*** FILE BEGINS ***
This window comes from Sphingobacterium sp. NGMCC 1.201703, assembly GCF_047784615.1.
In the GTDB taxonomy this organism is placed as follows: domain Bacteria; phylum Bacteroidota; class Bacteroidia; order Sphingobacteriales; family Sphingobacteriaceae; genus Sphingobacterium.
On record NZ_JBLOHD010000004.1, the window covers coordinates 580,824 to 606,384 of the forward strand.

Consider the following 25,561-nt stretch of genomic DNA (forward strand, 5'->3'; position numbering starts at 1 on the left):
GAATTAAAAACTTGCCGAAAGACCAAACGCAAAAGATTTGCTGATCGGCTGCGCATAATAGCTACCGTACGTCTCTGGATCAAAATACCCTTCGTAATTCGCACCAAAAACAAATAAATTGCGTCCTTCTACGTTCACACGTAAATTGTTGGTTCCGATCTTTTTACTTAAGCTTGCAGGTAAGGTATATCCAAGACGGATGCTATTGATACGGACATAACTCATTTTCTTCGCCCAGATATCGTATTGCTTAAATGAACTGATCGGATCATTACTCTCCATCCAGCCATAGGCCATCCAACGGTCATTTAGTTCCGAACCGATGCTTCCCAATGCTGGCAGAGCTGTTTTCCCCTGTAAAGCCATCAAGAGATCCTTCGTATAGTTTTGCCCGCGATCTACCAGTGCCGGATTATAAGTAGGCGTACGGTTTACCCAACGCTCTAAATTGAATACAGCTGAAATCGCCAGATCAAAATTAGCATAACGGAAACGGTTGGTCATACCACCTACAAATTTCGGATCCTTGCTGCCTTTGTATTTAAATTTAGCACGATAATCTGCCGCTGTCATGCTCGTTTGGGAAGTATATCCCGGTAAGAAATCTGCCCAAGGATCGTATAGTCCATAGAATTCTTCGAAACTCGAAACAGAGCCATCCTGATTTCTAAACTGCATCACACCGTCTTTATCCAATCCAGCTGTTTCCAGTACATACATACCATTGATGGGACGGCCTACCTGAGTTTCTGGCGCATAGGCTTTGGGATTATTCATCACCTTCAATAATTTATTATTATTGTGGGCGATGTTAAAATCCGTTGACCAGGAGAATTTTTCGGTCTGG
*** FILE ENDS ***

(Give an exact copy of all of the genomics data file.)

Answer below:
This window comes from Sphingobacterium sp. NGMCC 1.201703, assembly GCF_047784615.1.
In the GTDB taxonomy this organism is placed as follows: domain Bacteria; phylum Bacteroidota; class Bacteroidia; order Sphingobacteriales; family Sphingobacteriaceae; genus Sphingobacterium.
On record NZ_JBLOHD010000004.1, the window covers coordinates 580,824 to 606,384 of the forward strand.

Consider the following 25,561-nt stretch of genomic DNA (forward strand, 5'->3'; position numbering starts at 1 on the left):
GAATTAAAAACTTGCCGAAAGACCAAACGCAAAAGATTTGCTGATCGGCTGCGCATAATAGCTACCGTACGTCTCTGGATCAAAATACCCTTCGTAATTCGCACCAAAAACAAATAAATTGCGTCCTTCTACGTTCACACGTAAATTGTTGGTTCCGATCTTTTTACTTAAGCTTGCAGGTAAGGTATATCCAAGACGGATGCTATTGATACGGACATAACTCATTTTCTTCGCCCAGATATCGTATTGCTTAAATGAACTGATCGGATCATTACTCTCCATCCAGCCATAGGCCATCCAACGGTCATTTAGTTCCGAACCGATGCTTCCCAATGCTGGCAGAGCTGTTTTCCCCTGTAAAGCCATCAAGAGATCCTTCGTATAGTTTTGCCCGCGATCTACCAGTGCCGGATTATAAGTAGGCGTACGGTTTACCCAACGCTCTAAATTGAATACAGCTGAAATCGCCAGATCAAAATTAGCATAACGGAAACGGTTGGTCATACCACCTACAAATTTCGGATCCTTGCTGCCTTTGTATTTAAATTTAGCACGATAATCTGCCGCTGTCATGCTCGTTTGGGAAGTATATCCCGGTAAGAAATCTGCCCAAGGATCGTATAGTCCATAGAATTCTTCGAAACTCGAAACAGAGCCATCCTGATTTCTAAACTGCATCACACCGTCTTTATCCAATCCAGCTGTTTCCAGTACATACATACCATTGATGGGACGGCCTACCTGAGTTTCTGGCGCATAGGCTTTGGGATTATTCATCACCTTCAATAATTTATTATTATTGTGGGCGATGTTAAAATCCGTTGACCAGGAGAATTTTTCGGTCTGG